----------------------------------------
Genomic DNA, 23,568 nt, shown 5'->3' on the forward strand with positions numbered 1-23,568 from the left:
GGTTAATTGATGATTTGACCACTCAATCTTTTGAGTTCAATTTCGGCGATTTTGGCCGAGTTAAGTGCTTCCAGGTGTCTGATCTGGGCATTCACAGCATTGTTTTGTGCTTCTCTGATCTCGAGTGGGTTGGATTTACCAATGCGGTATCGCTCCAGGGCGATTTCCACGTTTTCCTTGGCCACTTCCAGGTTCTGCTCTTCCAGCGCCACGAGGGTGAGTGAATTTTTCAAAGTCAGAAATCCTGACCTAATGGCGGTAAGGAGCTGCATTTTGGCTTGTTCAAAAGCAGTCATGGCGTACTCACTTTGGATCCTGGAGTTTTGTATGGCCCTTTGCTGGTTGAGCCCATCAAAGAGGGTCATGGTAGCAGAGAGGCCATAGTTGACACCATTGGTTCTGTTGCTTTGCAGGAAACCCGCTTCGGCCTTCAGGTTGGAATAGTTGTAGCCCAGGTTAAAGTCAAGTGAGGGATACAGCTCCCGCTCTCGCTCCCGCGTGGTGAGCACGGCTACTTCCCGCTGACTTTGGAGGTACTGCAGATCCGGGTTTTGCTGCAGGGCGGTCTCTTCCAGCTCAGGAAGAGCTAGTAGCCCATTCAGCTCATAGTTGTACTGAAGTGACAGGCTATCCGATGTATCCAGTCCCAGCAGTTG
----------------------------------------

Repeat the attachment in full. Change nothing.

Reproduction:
Genomic DNA, 23,568 nt, shown 5'->3' on the forward strand with positions numbered 1-23,568 from the left:
GGTTAATTGATGATTTGACCACTCAATCTTTTGAGTTCAATTTCGGCGATTTTGGCCGAGTTAAGTGCTTCCAGGTGTCTGATCTGGGCATTCACAGCATTGTTTTGTGCTTCTCTGATCTCGAGTGGGTTGGATTTACCAATGCGGTATCGCTCCAGGGCGATTTCCACGTTTTCCTTGGCCACTTCCAGGTTCTGCTCTTCCAGCGCCACGAGGGTGAGTGAATTTTTCAAAGTCAGAAATCCTGACCTAATGGCGGTAAGGAGCTGCATTTTGGCTTGTTCAAAAGCAGTCATGGCGTACTCACTTTGGATCCTGGAGTTTTGTATGGCCCTTTGCTGGTTGAGCCCATCAAAGAGGGTCATGGTAGCAGAGAGGCCATAGTTGACACCATTGGTTCTGTTGCTTTGCAGGAAACCCGCTTCGGCCTTCAGGTTGGAATAGTTGTAGCCCAGGTTAAAGTCAAGTGAGGGATACAGCTCCCGCTCTCGCTCCCGCGTGGTGAGCACGGCTACTTCCCGCTGACTTTGGAGGTACTGCAGATCCGGGTTTTGCTGCAGGGCGGTCTCTTCCAGCTCAGGAAGAGCTAGTAGCCCATTCAGCTCATAGTTGTACTGAAGTGACAGGCTATCCGATGTATCCAGTCCCAGCAGTTG